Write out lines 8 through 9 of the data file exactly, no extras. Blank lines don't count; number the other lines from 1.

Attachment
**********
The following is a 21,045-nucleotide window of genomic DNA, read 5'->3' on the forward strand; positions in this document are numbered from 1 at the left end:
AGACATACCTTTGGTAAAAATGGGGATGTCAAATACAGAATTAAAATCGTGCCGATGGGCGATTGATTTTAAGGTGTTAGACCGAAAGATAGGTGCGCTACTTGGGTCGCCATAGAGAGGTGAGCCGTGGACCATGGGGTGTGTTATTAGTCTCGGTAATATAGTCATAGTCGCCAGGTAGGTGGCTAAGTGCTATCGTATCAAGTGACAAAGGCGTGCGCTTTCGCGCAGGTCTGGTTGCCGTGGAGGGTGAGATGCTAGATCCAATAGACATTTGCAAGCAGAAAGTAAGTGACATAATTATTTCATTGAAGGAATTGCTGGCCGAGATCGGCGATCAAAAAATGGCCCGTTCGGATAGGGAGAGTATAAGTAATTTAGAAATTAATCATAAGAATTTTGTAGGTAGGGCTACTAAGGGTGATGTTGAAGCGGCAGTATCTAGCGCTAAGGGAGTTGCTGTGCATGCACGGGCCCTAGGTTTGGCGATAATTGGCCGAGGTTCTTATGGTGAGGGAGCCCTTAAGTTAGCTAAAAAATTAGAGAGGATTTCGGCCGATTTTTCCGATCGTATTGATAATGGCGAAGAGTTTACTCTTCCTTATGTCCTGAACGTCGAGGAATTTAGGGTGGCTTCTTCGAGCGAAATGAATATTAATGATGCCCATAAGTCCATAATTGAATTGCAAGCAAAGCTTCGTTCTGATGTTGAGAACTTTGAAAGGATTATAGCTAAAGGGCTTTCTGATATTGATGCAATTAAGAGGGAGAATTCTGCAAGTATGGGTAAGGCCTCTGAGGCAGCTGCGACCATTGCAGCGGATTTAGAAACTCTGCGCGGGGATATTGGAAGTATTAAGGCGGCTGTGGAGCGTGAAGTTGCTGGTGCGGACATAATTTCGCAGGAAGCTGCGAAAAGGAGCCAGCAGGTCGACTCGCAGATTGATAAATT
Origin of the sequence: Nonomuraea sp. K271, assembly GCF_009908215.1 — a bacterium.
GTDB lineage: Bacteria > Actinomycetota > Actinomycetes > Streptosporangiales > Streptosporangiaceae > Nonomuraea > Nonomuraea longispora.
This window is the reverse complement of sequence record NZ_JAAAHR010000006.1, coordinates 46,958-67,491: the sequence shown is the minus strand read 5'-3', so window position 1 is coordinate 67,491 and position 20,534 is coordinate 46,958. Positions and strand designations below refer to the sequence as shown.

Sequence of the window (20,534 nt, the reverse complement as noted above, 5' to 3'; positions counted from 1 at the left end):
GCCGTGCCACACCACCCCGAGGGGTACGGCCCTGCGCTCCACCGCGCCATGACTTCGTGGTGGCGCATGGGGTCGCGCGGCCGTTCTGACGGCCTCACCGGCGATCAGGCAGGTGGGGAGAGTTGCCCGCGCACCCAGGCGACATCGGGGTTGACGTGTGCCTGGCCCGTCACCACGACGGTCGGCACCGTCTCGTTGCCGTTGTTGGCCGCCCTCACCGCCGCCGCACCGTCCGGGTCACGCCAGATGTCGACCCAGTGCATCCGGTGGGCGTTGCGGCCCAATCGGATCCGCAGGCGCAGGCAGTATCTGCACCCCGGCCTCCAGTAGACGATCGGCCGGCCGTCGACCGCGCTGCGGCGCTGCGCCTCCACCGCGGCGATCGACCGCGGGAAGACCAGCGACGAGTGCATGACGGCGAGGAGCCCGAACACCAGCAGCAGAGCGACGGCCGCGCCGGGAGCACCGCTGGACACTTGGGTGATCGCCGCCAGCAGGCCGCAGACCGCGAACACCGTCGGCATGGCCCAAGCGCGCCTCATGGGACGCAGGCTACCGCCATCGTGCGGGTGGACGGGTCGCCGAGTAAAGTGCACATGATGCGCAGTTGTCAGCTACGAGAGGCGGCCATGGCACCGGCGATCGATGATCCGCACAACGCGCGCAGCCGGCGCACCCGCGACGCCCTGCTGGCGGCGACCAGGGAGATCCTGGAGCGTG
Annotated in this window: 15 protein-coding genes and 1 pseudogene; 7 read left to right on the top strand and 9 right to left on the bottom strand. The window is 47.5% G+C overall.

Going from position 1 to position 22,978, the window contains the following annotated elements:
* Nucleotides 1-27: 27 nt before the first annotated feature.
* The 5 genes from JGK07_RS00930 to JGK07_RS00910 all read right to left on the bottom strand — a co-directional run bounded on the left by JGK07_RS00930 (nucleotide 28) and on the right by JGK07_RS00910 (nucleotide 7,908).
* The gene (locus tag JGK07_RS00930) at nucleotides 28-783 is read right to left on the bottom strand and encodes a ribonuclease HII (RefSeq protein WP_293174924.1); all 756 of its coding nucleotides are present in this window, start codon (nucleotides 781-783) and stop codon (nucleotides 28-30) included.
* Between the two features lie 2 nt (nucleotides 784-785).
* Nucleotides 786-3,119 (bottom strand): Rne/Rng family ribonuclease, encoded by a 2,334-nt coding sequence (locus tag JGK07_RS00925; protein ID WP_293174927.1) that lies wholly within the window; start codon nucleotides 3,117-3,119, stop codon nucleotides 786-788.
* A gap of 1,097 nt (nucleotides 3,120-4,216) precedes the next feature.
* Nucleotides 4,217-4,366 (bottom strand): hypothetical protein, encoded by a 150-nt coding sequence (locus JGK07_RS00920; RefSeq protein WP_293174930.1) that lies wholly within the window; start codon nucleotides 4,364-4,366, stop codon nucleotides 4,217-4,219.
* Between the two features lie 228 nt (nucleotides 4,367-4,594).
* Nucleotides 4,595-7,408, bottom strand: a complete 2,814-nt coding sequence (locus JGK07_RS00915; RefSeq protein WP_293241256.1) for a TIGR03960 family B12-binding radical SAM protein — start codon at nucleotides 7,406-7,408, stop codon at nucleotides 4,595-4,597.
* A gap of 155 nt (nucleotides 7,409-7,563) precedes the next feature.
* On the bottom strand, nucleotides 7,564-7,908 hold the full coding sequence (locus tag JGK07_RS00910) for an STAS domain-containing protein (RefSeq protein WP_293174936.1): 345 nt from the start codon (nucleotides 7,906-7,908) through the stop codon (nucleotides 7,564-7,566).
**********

Annotated in this window: 15 protein-coding genes and 1 pseudogene; 7 read left to right on the top strand and 9 right to left on the bottom strand. The window is 47.5% G+C overall.

Going from position 1 to position 22,978, the window contains the following annotated elements: